The oldest relevant information of the small church dates from the middle of the 9th century, when Pope Leon IV mentioned the place and its significant assets in an honor directed to Virobono, the bishop of Tuscany. The Parish Church of San Pietro and its dependencies, one of which is the ecclesiam S. Pancratii in Nocerino, were located in the area of Montefiascone.
Info: Parish 0761/826567.
CHURCH OF SAN PANCRAZIO IN NUCERINO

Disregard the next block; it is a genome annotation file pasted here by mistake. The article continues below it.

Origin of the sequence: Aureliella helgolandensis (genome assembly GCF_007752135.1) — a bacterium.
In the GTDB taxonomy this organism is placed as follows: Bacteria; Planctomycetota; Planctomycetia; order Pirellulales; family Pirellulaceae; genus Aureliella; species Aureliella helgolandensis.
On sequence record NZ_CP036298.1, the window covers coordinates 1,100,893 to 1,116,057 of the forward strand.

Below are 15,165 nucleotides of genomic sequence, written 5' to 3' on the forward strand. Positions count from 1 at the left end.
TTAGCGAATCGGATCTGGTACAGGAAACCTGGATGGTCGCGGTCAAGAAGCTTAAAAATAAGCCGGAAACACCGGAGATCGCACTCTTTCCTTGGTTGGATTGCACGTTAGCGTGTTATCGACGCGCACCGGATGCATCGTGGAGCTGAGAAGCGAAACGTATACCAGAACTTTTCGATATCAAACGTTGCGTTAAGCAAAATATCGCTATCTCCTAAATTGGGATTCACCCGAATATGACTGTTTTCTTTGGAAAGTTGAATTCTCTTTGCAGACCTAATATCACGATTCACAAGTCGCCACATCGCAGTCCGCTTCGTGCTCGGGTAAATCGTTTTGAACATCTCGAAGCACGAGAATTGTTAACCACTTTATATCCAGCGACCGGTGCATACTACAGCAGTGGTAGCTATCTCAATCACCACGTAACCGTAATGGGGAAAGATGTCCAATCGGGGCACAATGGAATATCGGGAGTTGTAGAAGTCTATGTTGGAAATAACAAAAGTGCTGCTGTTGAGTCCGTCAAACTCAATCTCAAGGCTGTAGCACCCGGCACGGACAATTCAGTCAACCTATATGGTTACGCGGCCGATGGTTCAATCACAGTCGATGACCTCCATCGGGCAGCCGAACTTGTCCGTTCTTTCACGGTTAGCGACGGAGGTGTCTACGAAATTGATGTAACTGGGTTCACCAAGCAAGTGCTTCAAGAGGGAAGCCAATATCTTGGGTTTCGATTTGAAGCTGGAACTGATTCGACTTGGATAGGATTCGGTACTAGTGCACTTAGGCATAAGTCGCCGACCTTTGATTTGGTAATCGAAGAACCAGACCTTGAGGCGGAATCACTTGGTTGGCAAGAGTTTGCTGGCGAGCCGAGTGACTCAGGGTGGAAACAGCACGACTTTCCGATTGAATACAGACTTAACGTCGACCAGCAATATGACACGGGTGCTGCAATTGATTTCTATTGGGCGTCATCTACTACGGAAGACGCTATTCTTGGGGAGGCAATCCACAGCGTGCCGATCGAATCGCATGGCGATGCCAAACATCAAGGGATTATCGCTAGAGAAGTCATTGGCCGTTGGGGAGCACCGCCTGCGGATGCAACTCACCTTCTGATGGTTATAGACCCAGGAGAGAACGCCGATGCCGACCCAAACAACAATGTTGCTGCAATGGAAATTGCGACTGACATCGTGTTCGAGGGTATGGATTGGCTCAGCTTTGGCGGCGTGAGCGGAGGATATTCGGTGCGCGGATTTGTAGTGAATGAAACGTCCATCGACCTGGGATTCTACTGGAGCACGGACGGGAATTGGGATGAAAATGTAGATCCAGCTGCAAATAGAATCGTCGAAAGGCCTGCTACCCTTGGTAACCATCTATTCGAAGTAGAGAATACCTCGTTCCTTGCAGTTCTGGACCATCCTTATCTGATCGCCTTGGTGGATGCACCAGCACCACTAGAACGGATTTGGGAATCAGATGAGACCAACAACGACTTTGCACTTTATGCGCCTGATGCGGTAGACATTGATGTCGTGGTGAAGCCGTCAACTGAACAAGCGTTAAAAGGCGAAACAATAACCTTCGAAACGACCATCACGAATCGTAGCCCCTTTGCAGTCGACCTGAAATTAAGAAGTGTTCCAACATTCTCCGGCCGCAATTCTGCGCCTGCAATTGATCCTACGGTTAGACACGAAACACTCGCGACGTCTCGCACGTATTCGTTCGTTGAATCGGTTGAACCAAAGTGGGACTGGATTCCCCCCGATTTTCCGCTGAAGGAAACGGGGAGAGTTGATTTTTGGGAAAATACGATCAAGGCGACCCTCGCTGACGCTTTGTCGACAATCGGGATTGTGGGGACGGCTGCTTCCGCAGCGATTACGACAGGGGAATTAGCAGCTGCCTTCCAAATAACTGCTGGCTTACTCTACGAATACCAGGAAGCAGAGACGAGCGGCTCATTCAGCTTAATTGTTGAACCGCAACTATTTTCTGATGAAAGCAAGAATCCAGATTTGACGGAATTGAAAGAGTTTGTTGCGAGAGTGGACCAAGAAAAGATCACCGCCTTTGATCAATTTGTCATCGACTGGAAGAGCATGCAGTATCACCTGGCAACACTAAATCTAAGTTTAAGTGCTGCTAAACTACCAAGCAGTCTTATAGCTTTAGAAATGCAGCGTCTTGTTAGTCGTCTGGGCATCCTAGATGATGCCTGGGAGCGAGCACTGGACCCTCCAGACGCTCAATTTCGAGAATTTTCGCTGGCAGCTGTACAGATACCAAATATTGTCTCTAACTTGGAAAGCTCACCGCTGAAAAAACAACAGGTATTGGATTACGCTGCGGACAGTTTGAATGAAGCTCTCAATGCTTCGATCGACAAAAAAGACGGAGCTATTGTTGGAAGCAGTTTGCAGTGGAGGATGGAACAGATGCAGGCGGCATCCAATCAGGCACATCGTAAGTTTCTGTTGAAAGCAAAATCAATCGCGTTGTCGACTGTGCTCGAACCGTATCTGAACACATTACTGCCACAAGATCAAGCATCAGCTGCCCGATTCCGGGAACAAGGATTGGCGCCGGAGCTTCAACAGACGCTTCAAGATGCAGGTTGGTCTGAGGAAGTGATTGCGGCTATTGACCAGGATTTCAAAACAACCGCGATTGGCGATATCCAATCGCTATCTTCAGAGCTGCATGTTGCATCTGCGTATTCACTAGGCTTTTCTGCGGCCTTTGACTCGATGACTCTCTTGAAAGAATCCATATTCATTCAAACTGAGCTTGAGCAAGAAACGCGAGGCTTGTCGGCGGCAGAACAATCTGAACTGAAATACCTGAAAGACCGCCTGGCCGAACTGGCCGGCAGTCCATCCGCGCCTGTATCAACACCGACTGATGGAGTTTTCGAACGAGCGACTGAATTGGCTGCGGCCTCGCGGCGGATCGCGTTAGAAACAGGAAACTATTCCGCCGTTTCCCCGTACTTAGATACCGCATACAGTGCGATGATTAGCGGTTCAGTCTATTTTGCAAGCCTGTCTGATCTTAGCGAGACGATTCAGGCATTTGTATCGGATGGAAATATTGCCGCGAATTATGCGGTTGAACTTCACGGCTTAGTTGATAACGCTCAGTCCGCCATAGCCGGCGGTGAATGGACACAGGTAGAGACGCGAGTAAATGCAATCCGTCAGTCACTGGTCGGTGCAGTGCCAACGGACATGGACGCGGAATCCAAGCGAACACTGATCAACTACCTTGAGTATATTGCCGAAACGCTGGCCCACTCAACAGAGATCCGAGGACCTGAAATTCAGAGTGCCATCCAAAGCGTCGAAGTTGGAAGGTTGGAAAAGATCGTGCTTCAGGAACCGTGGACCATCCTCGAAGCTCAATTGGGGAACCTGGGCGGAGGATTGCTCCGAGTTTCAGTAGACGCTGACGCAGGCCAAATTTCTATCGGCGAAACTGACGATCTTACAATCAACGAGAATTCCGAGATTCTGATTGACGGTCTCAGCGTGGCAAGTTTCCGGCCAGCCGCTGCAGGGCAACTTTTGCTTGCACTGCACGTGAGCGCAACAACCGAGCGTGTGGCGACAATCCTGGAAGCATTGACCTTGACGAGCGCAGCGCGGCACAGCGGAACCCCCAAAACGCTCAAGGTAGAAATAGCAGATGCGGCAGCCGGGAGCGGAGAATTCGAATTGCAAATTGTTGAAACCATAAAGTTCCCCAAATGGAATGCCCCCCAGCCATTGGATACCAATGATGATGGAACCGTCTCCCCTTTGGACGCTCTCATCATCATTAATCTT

The oldest relevant information of the small church dates from the middle of the 9th century, when Pope Leon IV mentioned the place and its significant assets in an honor directed to Virobono, the bishop of Tuscany. The Parish Church of San Pietro and its dependencies, one of which is the ecclesiam S. Pancratii in Nocerino, were located in the area of Montefiascone. The origin of the Pre-Romanesque church is demonstrated by the fragments of the archway placed above the main beam of the gate and the remains of the frame of a lancet window in the upper left half of the facade that is now bricked over. After the church was abandoned by the monks of the parish, in 1143 the bishop of Tuscany, Rodolfo, gave its assets to Benedict, who was in charge of the Church of Santa Lucia which was also located in the valley of the lake and to the canonical people of San Giovanni in Laterano. In this way, the Church of San Pancrazio became recognized as one of the Cappelle della Plebe di San Pietro [chapels of the common people of San Pietro]. These assets, then including the church of San Pancrazio, would be later entrusted to the church of Santa Margherita, by means of the Cum illius of Urbano V, a law made by the Pope. With this law Montefiascone was elevated to the rank of city and the church of Santa Margherita was designated as a cathedral of the diocese. As such, this law designated all of the assets and the dependencies that became part of the chapter. Subsequently, San Pancrazio likely became a rural church used by the people of the area. In fact, this is described in the report of the Pastoral Visit of 1630 carried out by Gaspare Cecchinelli, the bishop of Montefiasone and Corneto. The small church, that continued to be tied to the chapter of the cathedral even in the eighteenth century, was closed for worship in the early years of the twentieth century.